The Trump administration implemented more drastic changes to the U.S. immigration court system on Monday. A new rule gives the director of the Executive Office for Immigration Review (EOIR)—a Trump political appointee—the power to adjudicate cases and appeals.
Described as a “wolf in sheep’s clothing,” the rule turns the immigration court system into a law enforcement agency and undermines any semblance of judicial independence within the immigration court system.
The new interim final rule was published by the Department of Justice (DOJ) just days after it was announced by the administration. It allows the director of EOIR to decide cases that “cannot be completed in a timely fashion”–within 90 days for detained cases and 180 days for non-detained cases.
The move raises grave concerns about having a political appointee adjudicate immigration cases—essentially allowing the director to shape case law. The director reports to Attorney General William Barr and may now feel beholden to his political whims.
Currently, only immigration judges, the Board of Immigration Appeals, and the attorney general are permitted to adjudicate cases. The immigration court system is currently housed within the DOJ, the same executive branch agency responsible for prosecuting immigrants in federal court. This is an inherent conflict of interest.
This summer, the National Association of Immigration Judges (NAIJ), American Immigration Lawyers Association (AILA), and others sent a letter to Congress, calling for an independent immigration court system.
The new rule has met immediate criticism. NAIJ issued a stinging statement in response, calling the announcement:
“An unprecedented attempt at agency overreach to dismantle the Immigration Court,” alleging that the “DOJ’s action ends any transparency and assurance of independent decision making over individual cases.”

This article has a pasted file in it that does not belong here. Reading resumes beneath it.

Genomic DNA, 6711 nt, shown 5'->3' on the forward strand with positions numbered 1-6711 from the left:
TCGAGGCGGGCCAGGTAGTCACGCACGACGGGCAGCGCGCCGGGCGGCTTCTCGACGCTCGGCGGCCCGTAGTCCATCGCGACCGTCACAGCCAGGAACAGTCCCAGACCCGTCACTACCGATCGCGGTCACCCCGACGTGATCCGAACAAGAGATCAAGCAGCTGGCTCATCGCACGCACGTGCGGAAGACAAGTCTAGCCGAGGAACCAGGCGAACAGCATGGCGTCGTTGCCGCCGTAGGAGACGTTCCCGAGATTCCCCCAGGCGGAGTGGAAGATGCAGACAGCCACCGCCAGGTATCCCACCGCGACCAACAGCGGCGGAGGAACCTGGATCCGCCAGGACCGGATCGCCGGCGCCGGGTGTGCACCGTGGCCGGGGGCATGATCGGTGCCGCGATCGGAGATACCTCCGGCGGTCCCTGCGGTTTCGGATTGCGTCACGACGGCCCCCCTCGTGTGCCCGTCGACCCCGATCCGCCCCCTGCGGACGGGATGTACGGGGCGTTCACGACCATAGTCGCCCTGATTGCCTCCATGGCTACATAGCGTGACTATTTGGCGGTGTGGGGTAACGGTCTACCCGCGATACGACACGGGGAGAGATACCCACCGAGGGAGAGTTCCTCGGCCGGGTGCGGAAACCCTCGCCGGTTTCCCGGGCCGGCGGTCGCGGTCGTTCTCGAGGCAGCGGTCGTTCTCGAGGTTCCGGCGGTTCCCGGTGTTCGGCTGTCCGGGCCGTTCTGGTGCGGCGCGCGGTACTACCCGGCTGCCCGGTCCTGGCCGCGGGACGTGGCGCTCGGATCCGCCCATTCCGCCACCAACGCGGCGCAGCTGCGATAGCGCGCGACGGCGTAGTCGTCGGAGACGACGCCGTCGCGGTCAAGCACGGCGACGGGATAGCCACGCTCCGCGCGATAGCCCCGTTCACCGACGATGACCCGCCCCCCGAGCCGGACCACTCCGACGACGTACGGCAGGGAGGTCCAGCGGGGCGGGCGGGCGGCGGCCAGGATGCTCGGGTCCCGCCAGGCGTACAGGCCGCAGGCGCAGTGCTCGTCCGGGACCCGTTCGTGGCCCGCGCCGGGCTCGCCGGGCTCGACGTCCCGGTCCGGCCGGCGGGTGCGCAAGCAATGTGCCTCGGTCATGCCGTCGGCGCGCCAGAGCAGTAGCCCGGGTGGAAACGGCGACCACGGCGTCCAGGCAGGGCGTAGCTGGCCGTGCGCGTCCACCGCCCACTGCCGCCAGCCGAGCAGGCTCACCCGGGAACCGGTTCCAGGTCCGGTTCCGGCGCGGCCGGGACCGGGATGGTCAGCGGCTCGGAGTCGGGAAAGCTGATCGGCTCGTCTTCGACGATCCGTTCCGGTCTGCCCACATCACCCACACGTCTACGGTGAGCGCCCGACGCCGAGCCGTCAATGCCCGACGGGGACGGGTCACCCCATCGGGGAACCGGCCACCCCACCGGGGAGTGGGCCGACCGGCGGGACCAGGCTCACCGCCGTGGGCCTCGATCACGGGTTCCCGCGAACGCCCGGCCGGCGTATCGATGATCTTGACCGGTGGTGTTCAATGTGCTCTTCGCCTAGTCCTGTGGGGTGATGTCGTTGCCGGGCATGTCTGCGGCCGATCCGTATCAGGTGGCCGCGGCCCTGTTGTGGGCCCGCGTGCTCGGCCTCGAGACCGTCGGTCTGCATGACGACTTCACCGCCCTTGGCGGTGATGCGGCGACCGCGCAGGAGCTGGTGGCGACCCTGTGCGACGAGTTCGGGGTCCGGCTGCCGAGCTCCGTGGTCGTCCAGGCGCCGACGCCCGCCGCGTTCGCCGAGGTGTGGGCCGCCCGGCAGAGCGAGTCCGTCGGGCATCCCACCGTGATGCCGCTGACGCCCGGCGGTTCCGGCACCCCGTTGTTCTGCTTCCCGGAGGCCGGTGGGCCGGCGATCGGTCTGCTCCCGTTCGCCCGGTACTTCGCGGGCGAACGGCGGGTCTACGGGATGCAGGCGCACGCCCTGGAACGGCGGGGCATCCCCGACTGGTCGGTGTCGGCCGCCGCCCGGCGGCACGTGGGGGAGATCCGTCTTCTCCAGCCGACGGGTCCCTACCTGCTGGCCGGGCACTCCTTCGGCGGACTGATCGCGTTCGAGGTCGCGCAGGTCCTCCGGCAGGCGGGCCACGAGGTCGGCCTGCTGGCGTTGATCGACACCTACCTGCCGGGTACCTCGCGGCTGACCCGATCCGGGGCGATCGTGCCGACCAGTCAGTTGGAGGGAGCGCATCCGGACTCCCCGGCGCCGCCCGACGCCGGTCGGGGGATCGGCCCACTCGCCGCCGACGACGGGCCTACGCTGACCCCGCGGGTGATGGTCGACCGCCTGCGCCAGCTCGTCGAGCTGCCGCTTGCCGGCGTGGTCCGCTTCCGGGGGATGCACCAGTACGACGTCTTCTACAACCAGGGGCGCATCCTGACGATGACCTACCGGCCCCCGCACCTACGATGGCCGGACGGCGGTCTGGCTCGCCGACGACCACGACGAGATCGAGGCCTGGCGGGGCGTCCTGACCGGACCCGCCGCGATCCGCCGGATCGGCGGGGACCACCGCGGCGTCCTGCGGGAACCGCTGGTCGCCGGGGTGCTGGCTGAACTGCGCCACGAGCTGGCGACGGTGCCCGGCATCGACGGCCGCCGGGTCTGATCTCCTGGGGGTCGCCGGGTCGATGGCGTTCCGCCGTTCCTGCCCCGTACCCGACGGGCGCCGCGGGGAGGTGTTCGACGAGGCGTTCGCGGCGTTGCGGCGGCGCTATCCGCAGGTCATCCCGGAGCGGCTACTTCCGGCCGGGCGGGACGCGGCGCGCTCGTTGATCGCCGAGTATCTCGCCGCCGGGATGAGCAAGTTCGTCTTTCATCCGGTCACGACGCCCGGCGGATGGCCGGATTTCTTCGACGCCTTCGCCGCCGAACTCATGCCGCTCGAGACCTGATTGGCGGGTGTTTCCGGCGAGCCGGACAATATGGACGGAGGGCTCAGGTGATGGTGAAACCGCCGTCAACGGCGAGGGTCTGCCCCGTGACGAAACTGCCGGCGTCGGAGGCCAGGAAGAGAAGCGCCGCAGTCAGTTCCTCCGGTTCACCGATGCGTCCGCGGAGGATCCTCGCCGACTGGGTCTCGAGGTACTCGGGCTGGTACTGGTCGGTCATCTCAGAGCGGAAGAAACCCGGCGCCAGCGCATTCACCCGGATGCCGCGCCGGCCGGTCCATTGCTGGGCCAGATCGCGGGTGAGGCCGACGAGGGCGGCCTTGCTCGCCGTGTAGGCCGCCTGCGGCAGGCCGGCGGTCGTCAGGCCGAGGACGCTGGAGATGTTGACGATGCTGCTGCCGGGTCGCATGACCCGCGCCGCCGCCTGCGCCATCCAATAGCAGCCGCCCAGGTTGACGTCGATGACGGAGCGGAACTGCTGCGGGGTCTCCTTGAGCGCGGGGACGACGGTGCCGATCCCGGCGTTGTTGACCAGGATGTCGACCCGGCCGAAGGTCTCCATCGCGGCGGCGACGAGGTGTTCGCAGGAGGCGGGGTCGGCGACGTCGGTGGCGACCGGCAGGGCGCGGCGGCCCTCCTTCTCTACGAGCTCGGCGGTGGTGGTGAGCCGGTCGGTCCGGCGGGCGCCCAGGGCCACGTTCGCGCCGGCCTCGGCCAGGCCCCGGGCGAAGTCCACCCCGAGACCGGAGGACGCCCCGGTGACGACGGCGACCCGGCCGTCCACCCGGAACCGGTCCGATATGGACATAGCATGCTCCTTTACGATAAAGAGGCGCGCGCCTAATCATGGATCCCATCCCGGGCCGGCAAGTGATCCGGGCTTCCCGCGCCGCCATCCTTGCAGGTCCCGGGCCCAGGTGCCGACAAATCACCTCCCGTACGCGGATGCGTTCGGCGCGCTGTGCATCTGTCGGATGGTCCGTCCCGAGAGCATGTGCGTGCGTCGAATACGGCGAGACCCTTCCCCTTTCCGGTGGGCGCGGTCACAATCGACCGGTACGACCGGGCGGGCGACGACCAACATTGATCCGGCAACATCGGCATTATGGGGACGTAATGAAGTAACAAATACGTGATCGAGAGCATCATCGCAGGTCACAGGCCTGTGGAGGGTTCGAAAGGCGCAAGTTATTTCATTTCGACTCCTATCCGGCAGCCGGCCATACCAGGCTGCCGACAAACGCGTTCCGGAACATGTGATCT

The rule also formalizes the creation of the Office of Policy, which is housed within EOIR and has been in operation since 2017.
Many of the more problematic policies issued by EOIR over the past year—including initiatives to speed up deportations and weaken due process protections—have originated from this Office of Policy. The office has remained largely unresponsive to stakeholders seeking clarification or basic information about new policies.
Monday’s new rule is hardly the first time the Trump administration has taken aim at the immigration court system.
Earlier this month, the Trump administration moved to decertify the immigration judge’s union, the 40-year-old collective bargaining representative of U.S. immigration judges.
The House Judiciary Committee issued a strong statement in response: “The Trump Administration has taken unprecedented steps to strip immigration judges of judicial independence by limiting their ability to manage their dockets and make informed discretionary decisions.”
The committee pledged to hold hearings in the coming months to explore the current state of the immigration court system and the possibility of legislation to create an independent immigration court.
The new rule has concerning implications for the future of the immigration court system and erosion of due process for the thousands of immigrants whose lives are now in the hands of the EOIR director.